CHICAGO (Reuters) - The Trump administration, aiming to tighten rules for federal food benefits, has appealed a federal judge’s ruling that temporarily enabled hundreds of thousands of people to maintain food stamp benefits during the coronavirus pandemic, according to court documents.
The Supplemental Nutrition Assistance Program, known as SNAP, provides free food to 36 million Americans. During the pandemic, millions of U.S. residents have lost jobs, and thousands have waited in lines at food banks.
Last year, Congress blocked a Trump administration-backed effort to tighten the rules through the Farm Bill. Since then, the administration has tried changing rules at the U.S. Department of Agriculture, which administers the program.
Critics said the appeal will hurt poor Americans, noting that last month the U.S. economy lost 20.5 million jobs, the steepest plunge in payrolls since the Great Depression.
“The lines at food banks have never been longer,” said U.S. Representative Marcia Fudge, an Ohio Democrat. “And by any reputable account the worst is yet to come.”
The USDA announced the rule in December and President Donald Trump said at the time many Americans receiving food stamps do not need them given the strong economy and low unemployment. The rule, set to take effect on April 1, limits each state’s ability to waive work mandates, effectively requiring more food stamp recipients to work.
In March, Chief Judge Beryl Howell of the U.S. District Court in Washington, D.C., granted a preliminary injunction and a stay on part of the rule, noting food needs during the pandemic.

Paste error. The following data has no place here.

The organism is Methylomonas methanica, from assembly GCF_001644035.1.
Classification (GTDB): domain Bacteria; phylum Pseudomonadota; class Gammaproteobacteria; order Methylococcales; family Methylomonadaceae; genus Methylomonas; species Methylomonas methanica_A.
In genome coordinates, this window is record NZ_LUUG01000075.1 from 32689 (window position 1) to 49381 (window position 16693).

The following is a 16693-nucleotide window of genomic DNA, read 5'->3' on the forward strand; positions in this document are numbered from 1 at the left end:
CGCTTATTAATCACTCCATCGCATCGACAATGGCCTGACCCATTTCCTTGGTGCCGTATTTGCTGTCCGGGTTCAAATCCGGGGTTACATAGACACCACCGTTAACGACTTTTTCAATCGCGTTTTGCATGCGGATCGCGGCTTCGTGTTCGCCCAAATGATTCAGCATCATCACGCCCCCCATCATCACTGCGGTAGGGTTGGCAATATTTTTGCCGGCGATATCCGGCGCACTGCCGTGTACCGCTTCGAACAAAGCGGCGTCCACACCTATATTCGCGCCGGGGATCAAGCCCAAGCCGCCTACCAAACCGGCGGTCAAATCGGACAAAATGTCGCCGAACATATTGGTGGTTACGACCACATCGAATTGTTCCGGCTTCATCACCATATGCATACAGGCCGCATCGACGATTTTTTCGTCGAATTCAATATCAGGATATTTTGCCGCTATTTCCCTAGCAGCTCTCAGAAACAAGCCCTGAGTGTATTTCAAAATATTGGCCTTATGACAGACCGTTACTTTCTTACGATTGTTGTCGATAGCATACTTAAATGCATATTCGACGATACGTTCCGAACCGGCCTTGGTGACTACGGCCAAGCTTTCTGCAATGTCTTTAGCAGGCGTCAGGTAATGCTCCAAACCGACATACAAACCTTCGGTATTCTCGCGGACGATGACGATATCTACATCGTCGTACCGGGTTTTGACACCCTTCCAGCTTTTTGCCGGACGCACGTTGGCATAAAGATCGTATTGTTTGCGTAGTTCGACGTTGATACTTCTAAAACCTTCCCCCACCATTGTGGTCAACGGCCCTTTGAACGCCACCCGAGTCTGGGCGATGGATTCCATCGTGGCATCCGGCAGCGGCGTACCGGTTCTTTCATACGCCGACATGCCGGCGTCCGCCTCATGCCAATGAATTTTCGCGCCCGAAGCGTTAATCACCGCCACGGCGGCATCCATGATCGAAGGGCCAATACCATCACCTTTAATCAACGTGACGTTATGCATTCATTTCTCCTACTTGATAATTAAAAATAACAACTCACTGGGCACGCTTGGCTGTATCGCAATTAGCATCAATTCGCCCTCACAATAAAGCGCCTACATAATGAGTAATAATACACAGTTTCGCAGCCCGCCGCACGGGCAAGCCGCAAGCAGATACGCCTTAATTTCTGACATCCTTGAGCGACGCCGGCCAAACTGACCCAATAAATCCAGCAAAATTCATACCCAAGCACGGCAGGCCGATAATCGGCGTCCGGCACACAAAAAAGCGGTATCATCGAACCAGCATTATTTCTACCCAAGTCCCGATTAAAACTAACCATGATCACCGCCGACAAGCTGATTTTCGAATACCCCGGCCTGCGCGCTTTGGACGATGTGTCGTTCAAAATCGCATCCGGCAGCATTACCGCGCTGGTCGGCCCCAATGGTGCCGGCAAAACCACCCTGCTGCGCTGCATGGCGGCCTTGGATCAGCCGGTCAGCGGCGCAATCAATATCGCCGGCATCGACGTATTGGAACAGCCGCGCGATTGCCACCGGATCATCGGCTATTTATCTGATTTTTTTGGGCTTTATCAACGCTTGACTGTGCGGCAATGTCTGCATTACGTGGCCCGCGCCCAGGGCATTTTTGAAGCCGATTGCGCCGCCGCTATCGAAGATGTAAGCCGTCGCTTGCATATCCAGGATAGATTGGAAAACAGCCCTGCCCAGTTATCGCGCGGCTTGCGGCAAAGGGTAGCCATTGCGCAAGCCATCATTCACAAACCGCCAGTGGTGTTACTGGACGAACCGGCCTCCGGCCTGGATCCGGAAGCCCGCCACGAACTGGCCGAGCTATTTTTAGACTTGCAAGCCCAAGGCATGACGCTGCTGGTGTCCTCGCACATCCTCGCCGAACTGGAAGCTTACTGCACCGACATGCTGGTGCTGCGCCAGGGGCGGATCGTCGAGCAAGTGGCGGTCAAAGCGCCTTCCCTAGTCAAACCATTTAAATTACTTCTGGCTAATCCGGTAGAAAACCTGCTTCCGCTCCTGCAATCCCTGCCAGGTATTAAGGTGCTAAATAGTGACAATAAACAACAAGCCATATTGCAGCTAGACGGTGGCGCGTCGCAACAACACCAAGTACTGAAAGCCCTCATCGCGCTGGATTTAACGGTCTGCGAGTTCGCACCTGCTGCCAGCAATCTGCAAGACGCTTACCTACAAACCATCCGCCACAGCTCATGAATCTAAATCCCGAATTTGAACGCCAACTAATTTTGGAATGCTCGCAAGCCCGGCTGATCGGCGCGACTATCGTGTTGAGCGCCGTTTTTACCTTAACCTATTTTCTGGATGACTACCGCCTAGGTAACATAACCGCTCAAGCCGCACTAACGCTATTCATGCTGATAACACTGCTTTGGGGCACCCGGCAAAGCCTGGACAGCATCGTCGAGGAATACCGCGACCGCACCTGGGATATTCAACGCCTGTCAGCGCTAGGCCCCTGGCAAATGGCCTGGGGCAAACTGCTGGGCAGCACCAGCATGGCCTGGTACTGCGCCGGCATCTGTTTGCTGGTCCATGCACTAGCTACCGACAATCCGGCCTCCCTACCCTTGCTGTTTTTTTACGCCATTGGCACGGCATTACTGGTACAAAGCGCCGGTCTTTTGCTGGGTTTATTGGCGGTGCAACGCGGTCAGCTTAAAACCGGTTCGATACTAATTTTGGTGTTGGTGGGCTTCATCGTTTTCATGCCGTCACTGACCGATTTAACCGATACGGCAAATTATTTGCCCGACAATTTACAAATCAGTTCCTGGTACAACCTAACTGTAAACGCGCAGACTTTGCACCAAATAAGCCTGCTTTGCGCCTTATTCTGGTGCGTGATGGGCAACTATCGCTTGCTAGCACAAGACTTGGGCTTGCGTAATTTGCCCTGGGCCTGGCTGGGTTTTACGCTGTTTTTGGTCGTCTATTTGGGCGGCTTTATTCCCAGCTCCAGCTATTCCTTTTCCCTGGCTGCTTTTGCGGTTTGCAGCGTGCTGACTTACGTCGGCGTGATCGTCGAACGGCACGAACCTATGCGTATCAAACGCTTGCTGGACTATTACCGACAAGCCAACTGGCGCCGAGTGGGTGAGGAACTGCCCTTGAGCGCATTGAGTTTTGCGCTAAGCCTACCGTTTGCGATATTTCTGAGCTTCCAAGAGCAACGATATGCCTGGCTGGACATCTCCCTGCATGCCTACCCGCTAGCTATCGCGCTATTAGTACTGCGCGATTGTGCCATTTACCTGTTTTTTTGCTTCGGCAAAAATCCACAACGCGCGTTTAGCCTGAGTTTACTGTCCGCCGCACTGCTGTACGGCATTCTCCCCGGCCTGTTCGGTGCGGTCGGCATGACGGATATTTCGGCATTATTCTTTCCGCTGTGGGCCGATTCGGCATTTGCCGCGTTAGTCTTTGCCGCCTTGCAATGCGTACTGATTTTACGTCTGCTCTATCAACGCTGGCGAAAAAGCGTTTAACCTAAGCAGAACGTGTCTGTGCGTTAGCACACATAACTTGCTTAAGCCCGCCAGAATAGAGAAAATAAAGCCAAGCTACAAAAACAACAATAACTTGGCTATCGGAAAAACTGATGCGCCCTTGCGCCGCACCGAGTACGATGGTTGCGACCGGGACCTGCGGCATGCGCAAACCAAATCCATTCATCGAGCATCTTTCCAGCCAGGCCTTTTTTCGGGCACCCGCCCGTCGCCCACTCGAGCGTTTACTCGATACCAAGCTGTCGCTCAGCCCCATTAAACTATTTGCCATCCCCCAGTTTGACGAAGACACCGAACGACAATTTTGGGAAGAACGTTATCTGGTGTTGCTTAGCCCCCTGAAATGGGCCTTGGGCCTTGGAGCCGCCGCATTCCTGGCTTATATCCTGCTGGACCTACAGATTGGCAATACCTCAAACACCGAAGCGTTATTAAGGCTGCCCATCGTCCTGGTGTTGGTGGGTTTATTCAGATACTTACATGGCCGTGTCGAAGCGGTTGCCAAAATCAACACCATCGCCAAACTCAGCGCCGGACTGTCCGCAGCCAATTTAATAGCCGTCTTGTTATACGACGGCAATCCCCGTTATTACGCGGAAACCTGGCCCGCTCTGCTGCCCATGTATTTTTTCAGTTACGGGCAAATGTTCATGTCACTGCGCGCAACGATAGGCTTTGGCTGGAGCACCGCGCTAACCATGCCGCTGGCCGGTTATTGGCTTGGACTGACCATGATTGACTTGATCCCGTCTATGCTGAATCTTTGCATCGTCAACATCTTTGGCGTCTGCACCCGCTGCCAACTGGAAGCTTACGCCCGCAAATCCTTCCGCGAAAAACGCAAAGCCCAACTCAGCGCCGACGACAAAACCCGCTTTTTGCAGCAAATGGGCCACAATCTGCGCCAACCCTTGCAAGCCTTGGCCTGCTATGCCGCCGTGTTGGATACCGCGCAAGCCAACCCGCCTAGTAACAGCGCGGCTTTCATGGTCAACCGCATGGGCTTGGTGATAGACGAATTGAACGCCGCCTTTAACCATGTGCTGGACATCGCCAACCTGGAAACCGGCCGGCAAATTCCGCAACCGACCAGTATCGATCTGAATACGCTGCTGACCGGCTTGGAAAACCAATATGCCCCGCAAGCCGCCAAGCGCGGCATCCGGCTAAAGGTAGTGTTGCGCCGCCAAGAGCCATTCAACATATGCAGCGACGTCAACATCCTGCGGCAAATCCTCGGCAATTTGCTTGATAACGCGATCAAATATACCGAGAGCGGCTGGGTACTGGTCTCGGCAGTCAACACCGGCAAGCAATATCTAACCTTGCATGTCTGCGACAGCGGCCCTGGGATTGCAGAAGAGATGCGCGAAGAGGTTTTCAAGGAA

“As a global pandemic poses widespread health risks, guaranteeing that government officials at both the federal and state levels have flexibility to address the nutritional needs of residents and ensure their well-being through programs like SNAP, is essential,” Howell wrote in her March 13 opinion.
USDA filed a notice on Tuesday saying it would appeal the order, according to court documents.
In an email to Reuters, USDA said it has been “extremely aggressive” to ensure food needs are met during the pandemic.
“While we’re currently in a very challenging environment, we do not expect this to last forever,” the agency said, adding “we must prepare our workforce to rejoin the economy when our nation reopens.”
U.S. law generally limits how long adults without disabilities or dependents can receive food stamps, unless they meet work requirements. States can apply for limit waivers due to tough economic conditions. Counties with unemployment rates as low as 2.5% have been included in waived areas.
Additional reporting by Tom Polansek in Chicago; Editing by David Gregorio
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